The Tuesday Boy Problem

The Tuesday Boy Problem


I have two children, one of whom is a son born on a Tuesday. What is the probability that I have two boys?

My first reaction after reading this in the ScienceNews website was: “what does tuesday have to do with the problem?”, or in other words: “In what way could the information on the day of birth affect the probability?”.

At first glance, the information on the day of birth seems irrelevant indeed- how could the birth day of the first child possibly affect the sex of the second child? Since the problem statement does not clearly specify the sex of the younger kid, one of the following three events could happen:

Boy, Girl

*

Girl, Boy

*

Boy, Boy

Hence, the probability to have two boys seems to be 1/3.

The solution might seem obvious, and one might even rush into concluding that a solution to this problem is trivial.

But let’s try to approach the question from a different angle. Suppose you were involved in a survey, and your task was to reach by phone families that have two children, with one child a boy born Tuesday. Would the extra constraint on the birth date limit the number of families which are relevant? Clearly, the “Tuesday”  information will reduce the number of families relevant to the survey. To make this even more clear, one could think of adding an extra constraint on the month of birth, or on the year of birth, etc … There is clearly going to be an impact on the probability and thus on the answer.

Accounting for the day of birth, one can enumerate the possible cases more carefully in the following way:

Boy born on a Tuesday, Girl born on a Monday

Boy born on a Tuesday, Girl born on a Tuesday

Boy born on a Tuesday, Girl born on a Wednesday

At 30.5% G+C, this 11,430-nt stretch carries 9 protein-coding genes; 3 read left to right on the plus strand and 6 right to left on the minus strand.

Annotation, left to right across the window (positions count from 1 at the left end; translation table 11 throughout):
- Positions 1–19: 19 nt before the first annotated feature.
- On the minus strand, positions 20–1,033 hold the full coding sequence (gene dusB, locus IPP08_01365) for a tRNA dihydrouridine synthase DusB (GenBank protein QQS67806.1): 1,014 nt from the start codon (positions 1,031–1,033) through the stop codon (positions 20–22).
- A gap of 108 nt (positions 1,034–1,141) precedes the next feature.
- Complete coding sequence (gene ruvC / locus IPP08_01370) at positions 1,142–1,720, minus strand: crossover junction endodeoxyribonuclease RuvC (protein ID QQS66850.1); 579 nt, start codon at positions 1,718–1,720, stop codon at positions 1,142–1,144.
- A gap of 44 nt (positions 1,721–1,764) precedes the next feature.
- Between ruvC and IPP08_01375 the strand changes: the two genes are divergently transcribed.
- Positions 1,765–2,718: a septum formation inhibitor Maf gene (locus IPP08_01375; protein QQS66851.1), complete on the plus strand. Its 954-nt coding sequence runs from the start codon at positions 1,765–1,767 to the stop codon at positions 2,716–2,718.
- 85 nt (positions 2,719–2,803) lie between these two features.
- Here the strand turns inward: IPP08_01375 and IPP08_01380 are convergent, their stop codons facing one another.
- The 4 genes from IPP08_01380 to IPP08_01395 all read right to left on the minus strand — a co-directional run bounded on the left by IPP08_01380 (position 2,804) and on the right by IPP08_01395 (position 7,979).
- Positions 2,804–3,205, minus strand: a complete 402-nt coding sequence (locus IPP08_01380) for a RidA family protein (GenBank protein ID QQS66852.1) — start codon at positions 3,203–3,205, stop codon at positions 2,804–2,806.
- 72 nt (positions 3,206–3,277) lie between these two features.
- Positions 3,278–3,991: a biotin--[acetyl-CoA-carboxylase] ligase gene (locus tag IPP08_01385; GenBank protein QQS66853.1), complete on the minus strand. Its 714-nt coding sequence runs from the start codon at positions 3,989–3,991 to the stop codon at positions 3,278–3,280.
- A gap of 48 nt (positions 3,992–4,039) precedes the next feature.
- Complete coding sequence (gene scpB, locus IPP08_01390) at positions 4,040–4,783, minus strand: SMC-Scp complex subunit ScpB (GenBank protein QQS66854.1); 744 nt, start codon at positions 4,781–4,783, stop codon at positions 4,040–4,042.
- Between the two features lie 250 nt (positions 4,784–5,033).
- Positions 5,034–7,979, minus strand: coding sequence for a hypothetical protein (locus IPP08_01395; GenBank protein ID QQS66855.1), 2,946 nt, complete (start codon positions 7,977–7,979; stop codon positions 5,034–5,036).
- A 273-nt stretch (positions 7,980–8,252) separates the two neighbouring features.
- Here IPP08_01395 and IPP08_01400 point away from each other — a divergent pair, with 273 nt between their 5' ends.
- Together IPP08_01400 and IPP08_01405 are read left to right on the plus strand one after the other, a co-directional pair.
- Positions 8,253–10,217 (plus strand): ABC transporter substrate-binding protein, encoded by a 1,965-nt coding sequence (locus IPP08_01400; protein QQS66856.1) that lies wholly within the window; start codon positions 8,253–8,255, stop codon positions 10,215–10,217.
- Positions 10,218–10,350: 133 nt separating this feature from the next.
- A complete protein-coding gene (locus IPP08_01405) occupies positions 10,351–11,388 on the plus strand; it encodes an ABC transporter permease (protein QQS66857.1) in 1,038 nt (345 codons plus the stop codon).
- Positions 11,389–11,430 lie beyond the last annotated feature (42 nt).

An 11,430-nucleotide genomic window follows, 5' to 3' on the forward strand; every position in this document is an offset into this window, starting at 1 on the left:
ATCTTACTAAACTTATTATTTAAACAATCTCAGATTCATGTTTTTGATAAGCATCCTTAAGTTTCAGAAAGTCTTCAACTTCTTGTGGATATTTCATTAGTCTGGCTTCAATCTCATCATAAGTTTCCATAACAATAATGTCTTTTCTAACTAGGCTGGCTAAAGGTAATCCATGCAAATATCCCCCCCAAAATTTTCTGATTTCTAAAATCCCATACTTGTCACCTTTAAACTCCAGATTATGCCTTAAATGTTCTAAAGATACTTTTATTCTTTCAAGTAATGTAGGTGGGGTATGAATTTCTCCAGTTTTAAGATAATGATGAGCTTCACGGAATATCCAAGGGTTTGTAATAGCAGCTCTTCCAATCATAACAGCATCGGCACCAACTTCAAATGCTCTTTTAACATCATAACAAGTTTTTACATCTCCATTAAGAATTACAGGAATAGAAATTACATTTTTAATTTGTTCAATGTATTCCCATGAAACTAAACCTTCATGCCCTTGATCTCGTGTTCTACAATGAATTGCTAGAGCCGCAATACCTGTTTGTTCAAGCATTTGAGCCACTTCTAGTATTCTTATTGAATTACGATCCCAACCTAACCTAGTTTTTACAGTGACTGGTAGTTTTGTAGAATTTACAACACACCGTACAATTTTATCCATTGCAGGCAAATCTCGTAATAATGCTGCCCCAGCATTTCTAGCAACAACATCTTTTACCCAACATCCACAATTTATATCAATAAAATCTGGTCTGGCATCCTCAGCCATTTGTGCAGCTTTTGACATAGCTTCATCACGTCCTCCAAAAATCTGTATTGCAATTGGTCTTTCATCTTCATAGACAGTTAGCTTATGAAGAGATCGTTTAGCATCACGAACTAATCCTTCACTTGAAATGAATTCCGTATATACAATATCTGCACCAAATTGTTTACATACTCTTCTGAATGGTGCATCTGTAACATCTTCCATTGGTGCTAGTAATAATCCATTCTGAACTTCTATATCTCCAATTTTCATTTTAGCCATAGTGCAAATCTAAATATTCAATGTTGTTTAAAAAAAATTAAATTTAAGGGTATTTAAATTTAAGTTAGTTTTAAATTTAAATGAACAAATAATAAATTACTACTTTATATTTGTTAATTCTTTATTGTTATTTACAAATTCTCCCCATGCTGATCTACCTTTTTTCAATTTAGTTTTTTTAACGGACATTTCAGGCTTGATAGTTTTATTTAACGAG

Boy born on a Tuesday, Girl born on a Thursday

Boy born on a Tuesday, Girl born on a Friday

Boy born on a Tuesday, Girl born on a Saturday

Boy born on a Tuesday, Girl born on a Sunday

*

Girl born on a Monday, Boy born on a Tuesday

Girl born on a Tuesday, Boy born on a Tuesday

Girl born on a Wednesday, Boy born on a Tuesday

Girl born on a Thursday, Boy born on a Tuesday

Girl born on a Friday, Boy born on a Tuesday

Girl born on a Saturday, Boy born on a Tuesday

Girl born on a Sunday, Boy born on a Tuesday

*

Boy born on a Tuesday, Boy born on a Monday

Boy born on a Tuesday, Boy born on a Tuesday

Boy born on a Tuesday, Boy born on a Wednesday

Boy born on a Tuesday, Boy born on a Thursday

Boy born on a Tuesday, Boy born on a Friday

Boy born on a Tuesday, Boy born on a Saturday

Boy born on a Tuesday, Boy born on a Sunday

*

Boy born on a Monday, Boy born on a Tuesday

Boy born on a Wednesday, Boy born on a Tuesday

Boy born on a Thursday, Boy born on a Tuesday

Boy born on a Friday, Boy born on a Tuesday

Boy born on a Saturday, Boy born on a Tuesday

Boy born on a Sunday, Boy born on a Tuesday

The probability can then be simply computed as the number of  cases where the younger and older kids are both boys ( = 13) by the total number of possible cases ( = 27 ), i.e. 13/27.

I chose to write on this problem because it challenged my intuition, which, used alone, did not lead to the right answer. Some argue that we should more often listen to our intuition as it can hold tremendous power in decision making and problem solving. This can be true in some cases, but it is clearly not true for the “Tuesday boy” problem.

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